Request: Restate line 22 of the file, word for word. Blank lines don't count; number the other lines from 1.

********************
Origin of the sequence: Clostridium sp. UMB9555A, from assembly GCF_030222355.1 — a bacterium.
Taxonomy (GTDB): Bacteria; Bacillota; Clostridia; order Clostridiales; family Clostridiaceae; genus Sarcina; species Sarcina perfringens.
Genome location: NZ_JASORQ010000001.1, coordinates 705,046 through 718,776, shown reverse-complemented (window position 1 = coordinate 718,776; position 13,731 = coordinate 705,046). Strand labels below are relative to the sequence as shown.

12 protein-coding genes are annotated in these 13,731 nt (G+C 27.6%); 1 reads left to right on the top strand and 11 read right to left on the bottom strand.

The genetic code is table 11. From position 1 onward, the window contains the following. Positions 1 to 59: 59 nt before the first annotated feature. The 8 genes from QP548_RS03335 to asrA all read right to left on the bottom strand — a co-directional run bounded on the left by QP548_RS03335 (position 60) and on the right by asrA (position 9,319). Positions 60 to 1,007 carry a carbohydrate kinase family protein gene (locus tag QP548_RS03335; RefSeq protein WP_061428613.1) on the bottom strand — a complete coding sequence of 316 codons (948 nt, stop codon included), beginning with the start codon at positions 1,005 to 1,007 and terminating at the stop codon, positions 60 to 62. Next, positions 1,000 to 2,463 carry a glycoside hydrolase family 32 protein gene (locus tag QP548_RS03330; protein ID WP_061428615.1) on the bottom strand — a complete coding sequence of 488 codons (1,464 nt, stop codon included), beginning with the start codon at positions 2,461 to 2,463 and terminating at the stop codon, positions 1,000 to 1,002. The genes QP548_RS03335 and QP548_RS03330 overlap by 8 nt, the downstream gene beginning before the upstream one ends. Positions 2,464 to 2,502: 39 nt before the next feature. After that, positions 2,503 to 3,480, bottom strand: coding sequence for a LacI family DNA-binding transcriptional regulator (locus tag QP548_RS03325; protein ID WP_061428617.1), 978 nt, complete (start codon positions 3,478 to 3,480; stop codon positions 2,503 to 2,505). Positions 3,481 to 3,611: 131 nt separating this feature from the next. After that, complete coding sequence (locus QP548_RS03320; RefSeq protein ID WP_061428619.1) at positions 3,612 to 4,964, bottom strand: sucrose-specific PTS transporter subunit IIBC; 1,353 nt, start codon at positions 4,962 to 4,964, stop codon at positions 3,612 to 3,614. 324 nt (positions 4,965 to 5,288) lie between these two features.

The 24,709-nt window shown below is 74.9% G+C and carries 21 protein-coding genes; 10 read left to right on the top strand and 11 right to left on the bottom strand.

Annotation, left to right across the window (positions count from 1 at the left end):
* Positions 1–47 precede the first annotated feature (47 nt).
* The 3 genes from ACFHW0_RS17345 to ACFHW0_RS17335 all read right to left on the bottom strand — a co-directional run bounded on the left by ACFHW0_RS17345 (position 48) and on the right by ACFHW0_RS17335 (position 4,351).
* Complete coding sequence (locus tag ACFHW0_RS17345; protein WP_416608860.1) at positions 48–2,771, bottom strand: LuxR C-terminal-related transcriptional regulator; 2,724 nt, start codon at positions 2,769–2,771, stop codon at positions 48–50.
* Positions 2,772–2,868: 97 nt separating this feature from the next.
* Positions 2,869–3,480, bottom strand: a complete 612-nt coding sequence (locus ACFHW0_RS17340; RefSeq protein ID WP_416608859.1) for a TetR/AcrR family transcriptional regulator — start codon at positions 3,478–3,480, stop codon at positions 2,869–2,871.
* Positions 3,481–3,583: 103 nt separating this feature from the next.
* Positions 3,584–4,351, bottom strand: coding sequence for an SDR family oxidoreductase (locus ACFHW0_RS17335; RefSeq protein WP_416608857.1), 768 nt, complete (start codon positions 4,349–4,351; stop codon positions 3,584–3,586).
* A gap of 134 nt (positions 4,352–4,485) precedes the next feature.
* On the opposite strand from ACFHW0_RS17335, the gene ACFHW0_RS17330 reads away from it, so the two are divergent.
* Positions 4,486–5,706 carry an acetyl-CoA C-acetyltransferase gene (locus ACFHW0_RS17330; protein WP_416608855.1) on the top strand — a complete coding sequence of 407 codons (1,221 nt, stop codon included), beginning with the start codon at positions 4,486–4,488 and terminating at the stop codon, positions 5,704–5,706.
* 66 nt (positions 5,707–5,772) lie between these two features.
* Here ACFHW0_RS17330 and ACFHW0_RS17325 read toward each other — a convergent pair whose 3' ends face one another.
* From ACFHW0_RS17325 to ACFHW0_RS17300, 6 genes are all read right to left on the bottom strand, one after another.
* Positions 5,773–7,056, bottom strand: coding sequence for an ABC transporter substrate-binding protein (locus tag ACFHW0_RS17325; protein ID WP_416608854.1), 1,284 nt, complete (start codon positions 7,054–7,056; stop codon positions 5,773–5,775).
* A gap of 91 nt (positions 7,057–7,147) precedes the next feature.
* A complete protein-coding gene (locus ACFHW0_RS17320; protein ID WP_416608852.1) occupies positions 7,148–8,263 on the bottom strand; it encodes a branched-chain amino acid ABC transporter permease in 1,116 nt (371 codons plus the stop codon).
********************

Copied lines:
* A gap of 91 nt (positions 7,057–7,147) precedes the next feature.